Training should be fun, for everyone, even when we want serious results.
I find it hard to have fun if the people, or animals around me, are not having fun. That’s an easy statement to make, but what does it really mean for everyone to have fun. When I started learning about training I was told; just because you are training with positive reinforcement does not mean the learner is having fun. Until more recently what that has primarily meant to me is that I need to examine my reinforcers to make sure they are actually positive reinforcers at that moment in time.
To help decide what reinforcers might work the first thing I have to do is ask what my learner wants and compare that to what I want. If there is a mismatch then there may be conflict, if they match then all will be well. So straight away I may need to examine what I want in relation to what my learner would like.
Then we need to look at the reinforcer. I have a sweet tooth to day and I’m happy with chocolate cake for doing some chores, but what happens when I have had my fill of cake. I have e.g. washed all the dishes I could see and was reinforced with cake. If more dishes are produced and need to be washed cake might not work any more as a positive reinforcer. Its no longer a positive reinforcer (the learner is satiated).
But what about the thing/behaviour I am being asked to do. What if I really dislike doing the dishes more than I like chocolate cake?! All of a sudden its not just about the reinforcer being used, its about the balance of like versus dislike. I may want chocolate cake so I am willing to wash up my own dishes, but once I have done that and had a small piece of cake I am not willing to wash any more dishes. I like chocolate cake, but I dislike washing dishes more. Its not an equal comparison and so when we ask our horses to do something they don’t like, they may well do it because they really want what is in our pockets, but they quickly tire of it and walk away.
What if we find something the horses love to do in return for something that is not that high value? Now the balance is in the other direction and training gets quite interesting as we now have a learner who is motivated by the behaviour rather than the reinforcer.
That is all good and well, if the learner wants to do something that is going to add to the end goal we
have for training. And this is where getting creative comes in to play. New shavings day at my barn is a very fun training opportunity. Positive reinforcers from me are an added bonus when its new shavings day!
Brody loves to stand on pedestals. My problem is keeping him off them, not getting him on them. With the shavings bales able to re-shape and move, and roll over, this can make for interesting times, and it may even seem dangerous. Instead I see it as a wonderful opportunity for us to look more closely at balance through core muscle strength. Brody has to work out how to balance his front feet on the bale to make sure he does not fall off or tip the bale over.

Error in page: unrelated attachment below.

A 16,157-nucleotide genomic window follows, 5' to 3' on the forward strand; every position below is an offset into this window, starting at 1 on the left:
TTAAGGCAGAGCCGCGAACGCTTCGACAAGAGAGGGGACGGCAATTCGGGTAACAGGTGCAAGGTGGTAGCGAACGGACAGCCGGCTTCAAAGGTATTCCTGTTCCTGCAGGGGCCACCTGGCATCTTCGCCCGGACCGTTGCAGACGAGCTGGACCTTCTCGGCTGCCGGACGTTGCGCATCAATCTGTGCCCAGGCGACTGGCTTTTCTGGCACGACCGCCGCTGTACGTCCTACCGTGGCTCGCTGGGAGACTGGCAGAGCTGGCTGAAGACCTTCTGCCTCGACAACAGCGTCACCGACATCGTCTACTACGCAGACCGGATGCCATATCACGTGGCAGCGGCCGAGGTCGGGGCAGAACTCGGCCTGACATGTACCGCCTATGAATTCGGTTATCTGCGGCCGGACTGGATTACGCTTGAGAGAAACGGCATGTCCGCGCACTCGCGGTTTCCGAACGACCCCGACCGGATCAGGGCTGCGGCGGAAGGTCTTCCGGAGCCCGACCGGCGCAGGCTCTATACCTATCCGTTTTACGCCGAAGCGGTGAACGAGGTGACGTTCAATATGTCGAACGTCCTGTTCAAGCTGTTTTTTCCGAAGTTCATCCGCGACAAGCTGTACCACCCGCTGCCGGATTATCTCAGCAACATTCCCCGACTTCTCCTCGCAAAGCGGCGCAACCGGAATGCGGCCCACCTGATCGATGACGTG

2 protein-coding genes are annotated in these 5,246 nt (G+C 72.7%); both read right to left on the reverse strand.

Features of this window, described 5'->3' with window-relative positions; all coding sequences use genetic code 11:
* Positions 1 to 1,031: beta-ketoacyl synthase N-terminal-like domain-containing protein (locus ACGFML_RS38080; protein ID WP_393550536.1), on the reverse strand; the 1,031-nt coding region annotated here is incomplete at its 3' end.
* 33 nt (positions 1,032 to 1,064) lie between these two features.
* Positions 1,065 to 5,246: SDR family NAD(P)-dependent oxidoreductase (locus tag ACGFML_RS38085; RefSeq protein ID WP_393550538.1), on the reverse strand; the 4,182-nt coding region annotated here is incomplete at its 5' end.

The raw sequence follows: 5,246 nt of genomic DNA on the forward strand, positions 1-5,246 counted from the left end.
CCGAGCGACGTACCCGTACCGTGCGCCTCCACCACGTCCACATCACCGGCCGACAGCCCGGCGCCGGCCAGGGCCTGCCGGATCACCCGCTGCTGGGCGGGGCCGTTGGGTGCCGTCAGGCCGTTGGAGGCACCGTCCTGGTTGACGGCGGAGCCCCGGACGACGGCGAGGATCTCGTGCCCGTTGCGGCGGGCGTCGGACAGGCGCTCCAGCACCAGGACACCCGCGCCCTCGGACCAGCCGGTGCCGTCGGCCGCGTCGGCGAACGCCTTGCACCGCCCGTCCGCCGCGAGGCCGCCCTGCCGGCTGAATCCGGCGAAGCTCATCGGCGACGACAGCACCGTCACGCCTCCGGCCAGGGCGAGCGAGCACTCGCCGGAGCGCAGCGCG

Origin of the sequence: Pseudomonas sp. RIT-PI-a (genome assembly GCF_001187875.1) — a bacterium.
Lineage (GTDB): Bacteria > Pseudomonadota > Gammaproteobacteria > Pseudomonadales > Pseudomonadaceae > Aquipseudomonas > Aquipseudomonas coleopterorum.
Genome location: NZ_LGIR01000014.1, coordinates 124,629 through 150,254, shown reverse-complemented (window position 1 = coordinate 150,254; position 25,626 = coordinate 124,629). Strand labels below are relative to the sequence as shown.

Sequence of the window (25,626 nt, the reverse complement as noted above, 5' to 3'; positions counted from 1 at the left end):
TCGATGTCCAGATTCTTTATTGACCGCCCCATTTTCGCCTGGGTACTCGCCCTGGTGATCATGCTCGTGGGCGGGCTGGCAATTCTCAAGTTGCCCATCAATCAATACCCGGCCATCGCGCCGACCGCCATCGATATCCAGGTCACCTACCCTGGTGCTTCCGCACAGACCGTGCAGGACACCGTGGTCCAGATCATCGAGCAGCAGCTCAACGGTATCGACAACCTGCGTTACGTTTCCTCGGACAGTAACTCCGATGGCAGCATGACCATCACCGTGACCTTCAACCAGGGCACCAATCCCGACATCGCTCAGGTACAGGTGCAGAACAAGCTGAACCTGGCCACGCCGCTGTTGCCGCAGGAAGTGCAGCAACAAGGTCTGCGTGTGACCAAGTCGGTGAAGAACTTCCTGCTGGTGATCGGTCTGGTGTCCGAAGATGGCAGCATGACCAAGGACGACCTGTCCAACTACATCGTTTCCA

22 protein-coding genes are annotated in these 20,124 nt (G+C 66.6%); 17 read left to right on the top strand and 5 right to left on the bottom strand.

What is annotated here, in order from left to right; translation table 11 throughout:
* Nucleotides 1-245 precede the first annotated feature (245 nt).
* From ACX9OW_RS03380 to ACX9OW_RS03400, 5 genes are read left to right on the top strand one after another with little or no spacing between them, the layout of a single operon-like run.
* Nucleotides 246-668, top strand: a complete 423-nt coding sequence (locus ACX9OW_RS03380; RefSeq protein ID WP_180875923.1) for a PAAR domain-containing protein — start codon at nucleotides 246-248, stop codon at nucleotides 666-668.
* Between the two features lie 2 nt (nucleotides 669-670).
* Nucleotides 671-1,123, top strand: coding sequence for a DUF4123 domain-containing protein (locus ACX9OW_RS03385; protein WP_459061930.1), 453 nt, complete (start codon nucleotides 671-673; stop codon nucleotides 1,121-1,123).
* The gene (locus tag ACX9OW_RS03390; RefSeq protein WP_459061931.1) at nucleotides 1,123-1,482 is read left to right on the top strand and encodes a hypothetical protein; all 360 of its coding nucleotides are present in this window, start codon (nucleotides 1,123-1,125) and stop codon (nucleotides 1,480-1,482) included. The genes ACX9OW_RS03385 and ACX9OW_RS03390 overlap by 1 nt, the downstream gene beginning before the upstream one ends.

He’s on the bale, now what? While on the ground we have been working on the lateral movements. They didn’t come easily to Brody, he is short coupled and has a cob build. But through microshaping and slowly building strength he is able to do all of the classical lateral movements with ease. We then moved on to piaffe, which required all that core strength, and more. And now back to the pedestal. While on his pedestal I started to ask if Brody could lift a back leg. He thought long and hard and popped a back foot off the ground for a split second. Then he offered it again, and again. From there, we have built many exercises on the pedestal. Some of them are very yard, but because he gets to stand on a pedestal to do them he is willing to give many more movements a try, all adding to his core strength.
Each new shavings day is a fresh opportunity to build on what he is able to do on the flat. On one occasion when I brought in the shavings bale he popped up and immediately offered, not just a back foot off the ground, but a diagonal pair. He was taking what he was learning on the flat and offering it in new situations (a form of proofing behaviour (not generalisation)). The result is that he continues to build core strength with each new shavings day and he enjoys it so much that he takes his prior learning and brings it to a game he loves.
The benefit for both of us is that he builds more core strength and brings that back to the flat work where he suddenly can offer more with ease, and then flat work becomes a more fun filled behaviour.
Finding creative ways to engage our horses so that everyone is having fun is so important.